New Books Network

Polly E. Bugros McLean, “Remembering Lucile: A Virginia Family’s Rise from Slavery and a Legacy Forged a Mile High” (UP of Colorado, 2018)
In 1918 Lucile Berkeley Buchanan Jones received her bachelor’s degree from the University of Colorado, becoming its first female African American graduate (though she was not allowed to “walk” at graduation, nor is she pictured in the 1918 CU yearbook). In Remembering Lucile: A Virginia Family’s Rise from Slavery and... Read More
Thomas Richards Jr., “Breakaway Americas: The Unmanifest Future of Jacksonian America” (Johns Hopkins UP, 2020)
In Breakaway Americas: The Unmanifest Future of Jacksonian America (Johns Hopkins University Press, 2020), Thomas Richards Jr., a history teacher at Springside Chestnut Hill Academy, argues that the map of North America was not preordained. Richards uses the Republic of Texas, the 1830s Patriot War, the Mormon exodus, and several... Read More
Jennifer L. Holland, “Tiny You: A Western History of the Anti-Abortion Movement” (U California Press, 2020)
Sandie Holguín speaks with Jennifer L. Holland about her book, Tiny You: A Western History of the Anti-Abortion Movement (University of California Press, 2020). In addition to her book, Dr. Holland has recently published an article in Feminist Studies, “‘Survivors of the Abortion Holocaust’: Children and Young Adults in the Anti-Abortion... Read More
Nancy Beck Young, “Two Suns of the Southwest” (U Kansas Press, 2019)
What does the 1964 presidential election have to teach us about party dynamics, civil rights and polarization? While many scholars have treated the dramatic candidates and characters such as Lyndon B. Johnson and Barry Goldwater, Nancy Beck Young’s Two Suns of the Southwest: Lyndon Johnson, Barry Goldwater, and the 1964... Read More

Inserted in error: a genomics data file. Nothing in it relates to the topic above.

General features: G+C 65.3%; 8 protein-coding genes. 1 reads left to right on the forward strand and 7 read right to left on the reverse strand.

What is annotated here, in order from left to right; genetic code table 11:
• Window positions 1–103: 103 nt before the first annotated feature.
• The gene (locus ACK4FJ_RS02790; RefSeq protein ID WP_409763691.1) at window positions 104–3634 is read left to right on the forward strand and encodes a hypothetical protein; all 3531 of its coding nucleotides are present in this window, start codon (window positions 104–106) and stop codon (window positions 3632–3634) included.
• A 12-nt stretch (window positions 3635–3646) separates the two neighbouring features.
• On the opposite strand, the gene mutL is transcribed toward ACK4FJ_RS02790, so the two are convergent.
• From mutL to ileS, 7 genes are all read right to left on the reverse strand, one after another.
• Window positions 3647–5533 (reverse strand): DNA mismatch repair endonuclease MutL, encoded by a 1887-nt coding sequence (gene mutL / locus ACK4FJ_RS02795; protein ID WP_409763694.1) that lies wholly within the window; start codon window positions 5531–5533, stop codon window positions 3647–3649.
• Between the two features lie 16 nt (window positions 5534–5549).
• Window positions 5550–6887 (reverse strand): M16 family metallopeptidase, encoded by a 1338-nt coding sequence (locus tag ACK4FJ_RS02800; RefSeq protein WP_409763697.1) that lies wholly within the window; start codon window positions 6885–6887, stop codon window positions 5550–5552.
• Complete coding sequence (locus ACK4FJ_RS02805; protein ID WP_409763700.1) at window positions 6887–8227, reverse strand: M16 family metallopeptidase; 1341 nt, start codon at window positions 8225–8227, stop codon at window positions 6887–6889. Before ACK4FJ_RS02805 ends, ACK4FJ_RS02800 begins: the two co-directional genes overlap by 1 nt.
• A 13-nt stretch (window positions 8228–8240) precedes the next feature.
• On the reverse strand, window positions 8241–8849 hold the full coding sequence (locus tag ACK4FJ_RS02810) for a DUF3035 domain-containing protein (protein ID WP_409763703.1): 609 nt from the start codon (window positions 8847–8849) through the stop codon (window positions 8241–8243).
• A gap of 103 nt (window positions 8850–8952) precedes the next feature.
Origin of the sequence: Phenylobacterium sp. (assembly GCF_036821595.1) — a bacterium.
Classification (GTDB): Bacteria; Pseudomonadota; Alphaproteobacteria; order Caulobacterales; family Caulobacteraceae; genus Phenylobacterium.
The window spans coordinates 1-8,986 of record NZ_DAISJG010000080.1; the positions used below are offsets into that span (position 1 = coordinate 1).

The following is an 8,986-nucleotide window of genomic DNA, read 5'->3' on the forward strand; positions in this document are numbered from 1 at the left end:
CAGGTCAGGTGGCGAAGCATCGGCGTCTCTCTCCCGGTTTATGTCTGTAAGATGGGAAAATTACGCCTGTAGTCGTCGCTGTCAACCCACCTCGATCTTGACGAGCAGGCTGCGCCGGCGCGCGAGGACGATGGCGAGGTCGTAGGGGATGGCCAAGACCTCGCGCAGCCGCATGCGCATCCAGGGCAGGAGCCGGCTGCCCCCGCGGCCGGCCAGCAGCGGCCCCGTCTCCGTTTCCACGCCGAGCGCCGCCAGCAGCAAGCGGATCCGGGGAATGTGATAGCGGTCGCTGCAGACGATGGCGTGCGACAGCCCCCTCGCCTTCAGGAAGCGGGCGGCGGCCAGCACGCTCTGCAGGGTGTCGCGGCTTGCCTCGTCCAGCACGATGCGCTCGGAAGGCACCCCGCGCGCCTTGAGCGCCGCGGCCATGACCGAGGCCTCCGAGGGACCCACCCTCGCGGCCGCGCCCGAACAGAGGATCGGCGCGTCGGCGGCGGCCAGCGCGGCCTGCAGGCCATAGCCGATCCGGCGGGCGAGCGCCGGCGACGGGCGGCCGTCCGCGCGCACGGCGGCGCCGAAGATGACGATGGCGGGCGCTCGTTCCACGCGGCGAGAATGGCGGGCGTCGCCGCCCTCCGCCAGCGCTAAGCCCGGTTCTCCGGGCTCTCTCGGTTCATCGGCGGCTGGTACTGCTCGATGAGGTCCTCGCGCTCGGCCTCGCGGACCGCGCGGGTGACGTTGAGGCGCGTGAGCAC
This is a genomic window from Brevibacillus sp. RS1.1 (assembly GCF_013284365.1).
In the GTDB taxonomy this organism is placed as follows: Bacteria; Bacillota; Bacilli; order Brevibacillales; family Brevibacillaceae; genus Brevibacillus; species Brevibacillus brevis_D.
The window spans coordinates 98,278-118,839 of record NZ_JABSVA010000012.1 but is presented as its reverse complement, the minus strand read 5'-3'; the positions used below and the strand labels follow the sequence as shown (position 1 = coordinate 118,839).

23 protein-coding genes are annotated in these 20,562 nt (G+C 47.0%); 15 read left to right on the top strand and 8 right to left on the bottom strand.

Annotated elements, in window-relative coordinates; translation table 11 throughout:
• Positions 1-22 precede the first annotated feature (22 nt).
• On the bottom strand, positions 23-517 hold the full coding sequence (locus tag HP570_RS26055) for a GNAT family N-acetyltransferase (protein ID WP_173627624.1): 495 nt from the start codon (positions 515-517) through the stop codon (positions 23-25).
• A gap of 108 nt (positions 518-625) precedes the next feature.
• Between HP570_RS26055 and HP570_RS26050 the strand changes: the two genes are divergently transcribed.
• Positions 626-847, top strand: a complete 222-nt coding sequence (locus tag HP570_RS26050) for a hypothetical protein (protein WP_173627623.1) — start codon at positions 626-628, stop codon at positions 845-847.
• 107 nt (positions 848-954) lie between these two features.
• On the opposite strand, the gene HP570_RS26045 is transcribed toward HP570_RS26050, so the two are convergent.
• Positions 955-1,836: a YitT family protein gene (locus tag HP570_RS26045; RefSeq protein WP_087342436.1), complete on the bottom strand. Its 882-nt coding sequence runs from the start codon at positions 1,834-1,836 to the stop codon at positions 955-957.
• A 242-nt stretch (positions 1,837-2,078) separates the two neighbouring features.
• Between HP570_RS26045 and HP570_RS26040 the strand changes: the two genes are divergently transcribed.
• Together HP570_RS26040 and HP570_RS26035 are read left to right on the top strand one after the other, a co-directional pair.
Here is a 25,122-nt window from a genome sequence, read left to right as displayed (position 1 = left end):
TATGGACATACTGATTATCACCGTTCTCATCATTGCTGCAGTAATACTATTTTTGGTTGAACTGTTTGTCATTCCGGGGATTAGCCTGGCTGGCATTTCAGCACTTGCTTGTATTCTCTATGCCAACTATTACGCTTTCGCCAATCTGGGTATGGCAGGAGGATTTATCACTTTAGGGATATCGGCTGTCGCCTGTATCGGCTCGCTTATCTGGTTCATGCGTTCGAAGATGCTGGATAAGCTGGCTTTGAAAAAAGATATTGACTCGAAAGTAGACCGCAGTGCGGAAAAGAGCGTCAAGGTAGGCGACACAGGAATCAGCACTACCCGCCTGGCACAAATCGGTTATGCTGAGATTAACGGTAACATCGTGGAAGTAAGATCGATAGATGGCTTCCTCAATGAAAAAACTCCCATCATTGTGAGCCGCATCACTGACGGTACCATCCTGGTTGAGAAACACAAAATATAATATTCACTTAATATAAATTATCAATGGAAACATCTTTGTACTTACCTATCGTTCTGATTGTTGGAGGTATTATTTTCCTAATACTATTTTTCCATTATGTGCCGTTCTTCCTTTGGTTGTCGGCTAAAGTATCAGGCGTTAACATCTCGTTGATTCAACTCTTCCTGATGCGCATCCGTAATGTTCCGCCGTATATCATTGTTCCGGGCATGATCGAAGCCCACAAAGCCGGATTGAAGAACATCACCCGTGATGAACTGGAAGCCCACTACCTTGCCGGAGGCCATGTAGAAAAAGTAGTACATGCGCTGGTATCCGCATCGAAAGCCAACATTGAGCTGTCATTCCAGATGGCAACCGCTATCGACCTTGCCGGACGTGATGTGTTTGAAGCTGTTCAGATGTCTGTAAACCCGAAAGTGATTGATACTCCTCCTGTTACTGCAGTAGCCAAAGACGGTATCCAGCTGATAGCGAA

Romeo Guzman et al., “East of East: The Making of Greater El Monte” (Rutgers UP, 2020)
Romeo Guzman’s and his colleague’s East of East: The Making of Greater El Monte (Rutgers University Press, 2020) is an edited collection of thirty-one essays that trace the experience of a California community over three centuries, from eighteenth-century Spanish colonization to twenty-first century globalization. Employing traditional historical scholarship, oral history,... Read More
Michele Wakin, “Hobo Jungle: A Homeless Community in Paradise” (Lynne Rienner, 2020)
Michele Wakin’s new book Hobo Jungle: A Homeless Community in Paradise (Lynne Rienner Publishers, 2020) is an up-close exploration of the evolution that has taken place with unsheltered homelessness. She provided an evocative portrait of a jungle encampment that has endured since the Great Depression in one of the wealthiest... Read More
Betsy Gaines Quammen, “American Zion: Cliven Bundy, God and Public Lands in the West” (Torrey House, 2020)
In 2014, the cattle rancher Cliven Bundy entered the national spotlight after a showdown against federal officials over grazing rights on public lands. Two years later, his sons seized the Malheur Wildlife Refuge in Oregon and occupied it for forty days with militia and sovereign citizen groups. As journalists rushed... Read More
Christian Wright, “Carbon County, USA: Miners for Democracy in Utah and the West” (U Utah Press, 2020)
During the early 1970s, a movement of rank-and-file coal miners rose up in Appalachia to challenge mine bosses and stodgy union officials. They sought greater control over the workplace and a broadened vision of industrial power. Calling themselves the “Miners For Democracy,” these reformers gained short-lived control over the union’s ... Read More
John Weber, “From South Texas to the Nation: The Exploitation of Mexican Labor in the Twentieth Century” (UNC Press, 2015)
John Weber, Assistant Professor of History at Old Dominion University, discusses his book, From South Texas to the Nation: The Exploitation of Mexican Labor in the Twentieth Century (University of North Carolina Press, 2015), migrant agricultural labor, immigration policy, and the long-term impacts of the labor relations model that developed... Read More